NABE Survey Offers Hope For Continued Expansion, But At Slower Pace

Still difficult to pass on price increases to customers, survey shows.

The July 2006 survey from the National Association for Business Economics suggests continued business expansion, but at a slower pace, according to the 170 survey respondents.

Respondents were grouped into four sectors (goods-producing, transportation/communications/utilities (TUC), services, and finance), plus a small number included in the total but not one of the major sectors.

“Results of the July NABE Industry Survey point to continued economic growth but at a slower pace, and with continuing price pressures,” said Jim Meil, Chief Economist, Eaton Corp. “Goods producers in particular reported a deceleration in demand, diminished margins, and tighter capital spending.”

Meil also commented that respondents generally reported difficulty in passing on price increases to customers in the second quarter of 2006, but are still planning on price increases in the months ahead.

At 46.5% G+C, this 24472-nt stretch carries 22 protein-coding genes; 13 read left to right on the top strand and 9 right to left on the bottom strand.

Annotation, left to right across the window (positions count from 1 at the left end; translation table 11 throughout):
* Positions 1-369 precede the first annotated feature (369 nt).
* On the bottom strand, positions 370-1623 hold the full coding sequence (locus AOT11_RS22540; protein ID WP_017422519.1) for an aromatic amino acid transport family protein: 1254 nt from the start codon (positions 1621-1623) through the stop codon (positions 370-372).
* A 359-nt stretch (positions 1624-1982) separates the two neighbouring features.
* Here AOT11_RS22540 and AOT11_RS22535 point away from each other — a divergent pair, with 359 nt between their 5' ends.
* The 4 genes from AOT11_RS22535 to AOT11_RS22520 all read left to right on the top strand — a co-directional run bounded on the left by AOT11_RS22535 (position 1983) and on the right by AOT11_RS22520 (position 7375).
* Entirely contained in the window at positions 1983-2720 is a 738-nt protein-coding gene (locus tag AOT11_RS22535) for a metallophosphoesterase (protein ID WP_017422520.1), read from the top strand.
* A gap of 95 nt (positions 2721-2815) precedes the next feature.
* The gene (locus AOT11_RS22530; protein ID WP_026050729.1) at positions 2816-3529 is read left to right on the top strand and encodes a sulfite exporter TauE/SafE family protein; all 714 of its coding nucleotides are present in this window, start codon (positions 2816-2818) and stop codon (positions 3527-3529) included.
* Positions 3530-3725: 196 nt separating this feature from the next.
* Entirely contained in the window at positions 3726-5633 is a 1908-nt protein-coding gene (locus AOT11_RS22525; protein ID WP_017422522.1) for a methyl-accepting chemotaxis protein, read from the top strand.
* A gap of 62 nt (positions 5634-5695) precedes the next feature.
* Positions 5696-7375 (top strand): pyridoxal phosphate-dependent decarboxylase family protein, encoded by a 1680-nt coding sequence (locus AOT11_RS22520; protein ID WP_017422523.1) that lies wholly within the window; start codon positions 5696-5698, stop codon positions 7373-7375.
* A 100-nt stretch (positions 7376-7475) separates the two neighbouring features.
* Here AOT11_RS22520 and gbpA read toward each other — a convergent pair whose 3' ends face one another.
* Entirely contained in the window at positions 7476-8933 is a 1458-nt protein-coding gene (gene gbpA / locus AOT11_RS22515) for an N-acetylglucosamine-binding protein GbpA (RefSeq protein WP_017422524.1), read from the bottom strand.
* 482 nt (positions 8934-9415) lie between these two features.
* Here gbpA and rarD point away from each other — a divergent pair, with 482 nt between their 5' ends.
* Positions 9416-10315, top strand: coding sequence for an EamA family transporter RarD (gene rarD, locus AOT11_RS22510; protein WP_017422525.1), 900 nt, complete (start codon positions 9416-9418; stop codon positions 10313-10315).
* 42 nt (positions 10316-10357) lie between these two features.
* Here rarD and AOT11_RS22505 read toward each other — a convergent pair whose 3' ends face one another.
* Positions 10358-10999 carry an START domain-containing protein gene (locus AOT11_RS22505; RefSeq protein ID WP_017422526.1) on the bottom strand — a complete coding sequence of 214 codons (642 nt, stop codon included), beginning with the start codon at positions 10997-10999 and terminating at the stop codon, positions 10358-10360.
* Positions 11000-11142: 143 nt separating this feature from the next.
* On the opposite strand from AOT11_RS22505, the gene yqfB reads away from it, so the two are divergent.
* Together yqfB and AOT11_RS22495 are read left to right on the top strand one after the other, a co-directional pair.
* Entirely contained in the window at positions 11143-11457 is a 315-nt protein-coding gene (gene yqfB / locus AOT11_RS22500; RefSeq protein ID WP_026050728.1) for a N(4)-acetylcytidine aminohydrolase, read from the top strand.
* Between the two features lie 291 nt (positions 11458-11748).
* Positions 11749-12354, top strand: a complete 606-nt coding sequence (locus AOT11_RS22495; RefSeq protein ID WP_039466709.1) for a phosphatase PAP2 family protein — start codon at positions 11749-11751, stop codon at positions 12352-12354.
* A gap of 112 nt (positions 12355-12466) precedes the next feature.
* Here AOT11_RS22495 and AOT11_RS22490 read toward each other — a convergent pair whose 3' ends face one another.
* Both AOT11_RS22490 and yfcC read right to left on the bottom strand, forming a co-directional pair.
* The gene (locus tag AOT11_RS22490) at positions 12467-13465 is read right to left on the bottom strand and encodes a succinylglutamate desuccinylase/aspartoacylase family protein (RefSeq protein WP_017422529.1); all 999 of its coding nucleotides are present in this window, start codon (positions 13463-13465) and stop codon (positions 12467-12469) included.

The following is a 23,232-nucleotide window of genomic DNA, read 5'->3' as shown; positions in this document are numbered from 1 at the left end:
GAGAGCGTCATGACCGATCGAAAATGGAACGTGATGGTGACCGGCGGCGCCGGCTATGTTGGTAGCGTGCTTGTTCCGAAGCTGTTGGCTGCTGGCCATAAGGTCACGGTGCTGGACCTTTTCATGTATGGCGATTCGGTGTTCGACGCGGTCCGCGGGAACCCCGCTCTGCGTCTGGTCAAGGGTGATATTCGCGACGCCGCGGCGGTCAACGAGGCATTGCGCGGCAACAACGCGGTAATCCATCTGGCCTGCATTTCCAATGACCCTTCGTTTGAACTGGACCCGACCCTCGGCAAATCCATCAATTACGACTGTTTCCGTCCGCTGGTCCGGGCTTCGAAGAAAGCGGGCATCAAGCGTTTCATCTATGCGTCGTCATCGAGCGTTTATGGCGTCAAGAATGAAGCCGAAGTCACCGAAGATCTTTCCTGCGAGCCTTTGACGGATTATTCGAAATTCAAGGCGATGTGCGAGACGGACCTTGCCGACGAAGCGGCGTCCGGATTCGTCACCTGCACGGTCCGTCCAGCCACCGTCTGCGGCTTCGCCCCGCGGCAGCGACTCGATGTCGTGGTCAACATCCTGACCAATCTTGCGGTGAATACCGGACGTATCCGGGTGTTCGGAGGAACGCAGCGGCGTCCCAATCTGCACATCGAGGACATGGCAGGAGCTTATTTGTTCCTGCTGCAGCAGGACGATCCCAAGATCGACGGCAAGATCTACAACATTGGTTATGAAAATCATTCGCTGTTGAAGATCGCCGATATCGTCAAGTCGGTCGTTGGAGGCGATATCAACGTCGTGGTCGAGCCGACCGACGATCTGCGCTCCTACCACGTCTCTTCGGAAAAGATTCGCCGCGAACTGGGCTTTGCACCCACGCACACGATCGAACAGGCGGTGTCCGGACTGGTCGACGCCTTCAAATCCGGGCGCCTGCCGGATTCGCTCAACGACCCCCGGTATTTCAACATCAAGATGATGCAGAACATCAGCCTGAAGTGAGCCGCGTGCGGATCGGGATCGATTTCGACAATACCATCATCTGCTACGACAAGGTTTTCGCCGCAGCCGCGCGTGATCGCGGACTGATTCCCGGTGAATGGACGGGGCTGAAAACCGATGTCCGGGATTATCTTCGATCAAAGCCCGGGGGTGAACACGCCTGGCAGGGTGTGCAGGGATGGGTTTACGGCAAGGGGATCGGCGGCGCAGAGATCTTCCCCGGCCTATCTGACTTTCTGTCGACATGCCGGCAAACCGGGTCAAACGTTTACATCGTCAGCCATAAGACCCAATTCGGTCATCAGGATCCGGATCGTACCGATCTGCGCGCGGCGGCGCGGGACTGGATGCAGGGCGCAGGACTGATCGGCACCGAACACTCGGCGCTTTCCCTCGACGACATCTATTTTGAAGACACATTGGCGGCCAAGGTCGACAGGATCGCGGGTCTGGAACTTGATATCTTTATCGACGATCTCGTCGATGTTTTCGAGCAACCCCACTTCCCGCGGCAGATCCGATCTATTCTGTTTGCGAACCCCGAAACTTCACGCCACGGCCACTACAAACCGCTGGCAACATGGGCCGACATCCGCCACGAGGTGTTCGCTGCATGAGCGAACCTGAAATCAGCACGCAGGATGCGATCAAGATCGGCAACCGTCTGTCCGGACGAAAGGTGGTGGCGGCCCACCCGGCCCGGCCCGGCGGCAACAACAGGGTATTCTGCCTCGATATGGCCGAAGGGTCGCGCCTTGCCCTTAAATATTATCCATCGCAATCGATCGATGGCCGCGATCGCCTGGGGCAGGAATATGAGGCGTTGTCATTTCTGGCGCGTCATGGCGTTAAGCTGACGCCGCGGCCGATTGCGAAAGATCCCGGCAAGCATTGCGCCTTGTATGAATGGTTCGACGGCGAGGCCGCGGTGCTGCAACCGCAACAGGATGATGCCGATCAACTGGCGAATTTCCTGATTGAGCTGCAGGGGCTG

Survey highlights include:
• Price and wage increases were reported by a smaller percentage of firms in this survey than in any of the last two years.
• Industry profit margins showed the least improvement in three years. For the second straight quarter, the share of firms with rising profit margins fell, and the share with falling profit margins rose.
• The share of respondents reporting a shortage of skilled labor dipped compared to the April and January surveys. As before, few respondents reported shortages of unskilled labor, raw material or intermediate inputs, or capital goods.
• The NABE panel has become less optimistic on 2006 real GDP growth, with 60 percent expecting growth to be in the 2-3 percent range for the second half of 2006 and 28 perecnt expecting growth in 3-4 perecnt range.
• Growth in capital expenditures continued in the second quarter.  The net rising index (NRI) dropped below 30 percent for the first time in six quarters.  However, at 25 percent, the number is still considered solid.  The lower number was a direct result of a drop-off in the goods-producing sector NRI reading.  The capital spending growth is expected to continue over the next year.

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